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Satellite Maps Warming Impact On Global Glaciers

Scientists have obtained their best satellite assessment yet of the status of the world’s glaciers.

Europe’s Cryosat satellite tracked the 200,000 or so glaciers on Earth and found they have lost 2,720bn tonnes of ice in 10 years.

That’s equivalent to losing 2% of their bulk in a decade.

Monitoring how quickly glaciers are changing is important because millions of people rely on them for water and farming.

The world’s glaciers are distributed across all latitudes, not just at the poles. A few hundred are routinely measured at ground level – the best way to assess them. But for the vast majority, observation from space is the only way to keep an eye on how they are responding to extreme weather.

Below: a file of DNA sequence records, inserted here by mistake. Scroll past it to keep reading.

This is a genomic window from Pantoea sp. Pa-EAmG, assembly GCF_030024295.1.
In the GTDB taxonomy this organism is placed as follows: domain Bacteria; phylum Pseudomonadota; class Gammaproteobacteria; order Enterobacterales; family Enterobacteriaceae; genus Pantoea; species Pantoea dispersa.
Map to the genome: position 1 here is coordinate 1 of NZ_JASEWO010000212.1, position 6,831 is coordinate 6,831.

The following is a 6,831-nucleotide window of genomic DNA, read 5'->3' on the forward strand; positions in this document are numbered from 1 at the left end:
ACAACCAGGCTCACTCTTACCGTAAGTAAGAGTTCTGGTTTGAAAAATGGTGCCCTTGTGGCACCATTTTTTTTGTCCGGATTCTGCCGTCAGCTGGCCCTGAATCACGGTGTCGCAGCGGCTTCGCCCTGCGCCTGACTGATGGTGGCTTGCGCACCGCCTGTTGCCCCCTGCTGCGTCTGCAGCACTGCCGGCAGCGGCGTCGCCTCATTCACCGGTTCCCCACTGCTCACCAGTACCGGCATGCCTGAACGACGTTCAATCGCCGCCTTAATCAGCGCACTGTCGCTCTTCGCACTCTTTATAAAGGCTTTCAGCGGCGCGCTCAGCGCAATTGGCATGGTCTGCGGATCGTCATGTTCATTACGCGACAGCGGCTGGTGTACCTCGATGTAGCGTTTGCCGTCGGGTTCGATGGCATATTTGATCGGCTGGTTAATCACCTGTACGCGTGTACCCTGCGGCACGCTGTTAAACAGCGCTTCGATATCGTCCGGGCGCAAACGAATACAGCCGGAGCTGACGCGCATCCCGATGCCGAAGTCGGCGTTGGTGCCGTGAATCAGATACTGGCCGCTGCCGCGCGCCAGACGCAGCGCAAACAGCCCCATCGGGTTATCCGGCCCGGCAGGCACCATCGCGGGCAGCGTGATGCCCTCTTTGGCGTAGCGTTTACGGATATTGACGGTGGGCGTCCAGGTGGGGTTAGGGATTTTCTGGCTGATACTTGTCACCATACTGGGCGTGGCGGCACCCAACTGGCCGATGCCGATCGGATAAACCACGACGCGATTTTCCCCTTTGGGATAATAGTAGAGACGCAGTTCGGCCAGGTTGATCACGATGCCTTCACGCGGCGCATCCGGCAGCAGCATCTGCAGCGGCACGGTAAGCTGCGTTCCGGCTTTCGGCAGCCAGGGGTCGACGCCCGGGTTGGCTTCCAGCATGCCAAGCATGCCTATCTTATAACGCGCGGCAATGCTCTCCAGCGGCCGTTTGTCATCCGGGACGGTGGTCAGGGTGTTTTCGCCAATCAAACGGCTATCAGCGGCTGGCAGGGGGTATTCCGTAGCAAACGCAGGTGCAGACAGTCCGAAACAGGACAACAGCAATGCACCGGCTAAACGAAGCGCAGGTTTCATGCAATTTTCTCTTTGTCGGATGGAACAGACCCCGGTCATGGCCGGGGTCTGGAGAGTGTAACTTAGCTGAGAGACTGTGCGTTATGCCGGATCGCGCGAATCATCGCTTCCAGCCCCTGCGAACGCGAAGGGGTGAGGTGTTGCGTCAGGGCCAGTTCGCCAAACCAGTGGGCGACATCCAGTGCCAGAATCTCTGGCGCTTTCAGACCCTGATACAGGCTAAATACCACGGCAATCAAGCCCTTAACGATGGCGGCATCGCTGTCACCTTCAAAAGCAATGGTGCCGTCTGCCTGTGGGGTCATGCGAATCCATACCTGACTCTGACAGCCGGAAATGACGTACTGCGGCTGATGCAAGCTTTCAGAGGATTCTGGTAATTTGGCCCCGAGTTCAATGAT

It’s important that we do that. Like the broader ice sheets, their whiteness reflects sunlight and helps cool the planet.

And in many parts of the globe, glaciers also function as critical water reservoirs. More than 20% of the world’s population is thought to be dependent in some way on summer melt waters that flow from glaciers – for drinking, for agriculture and to drive hydropower stations.

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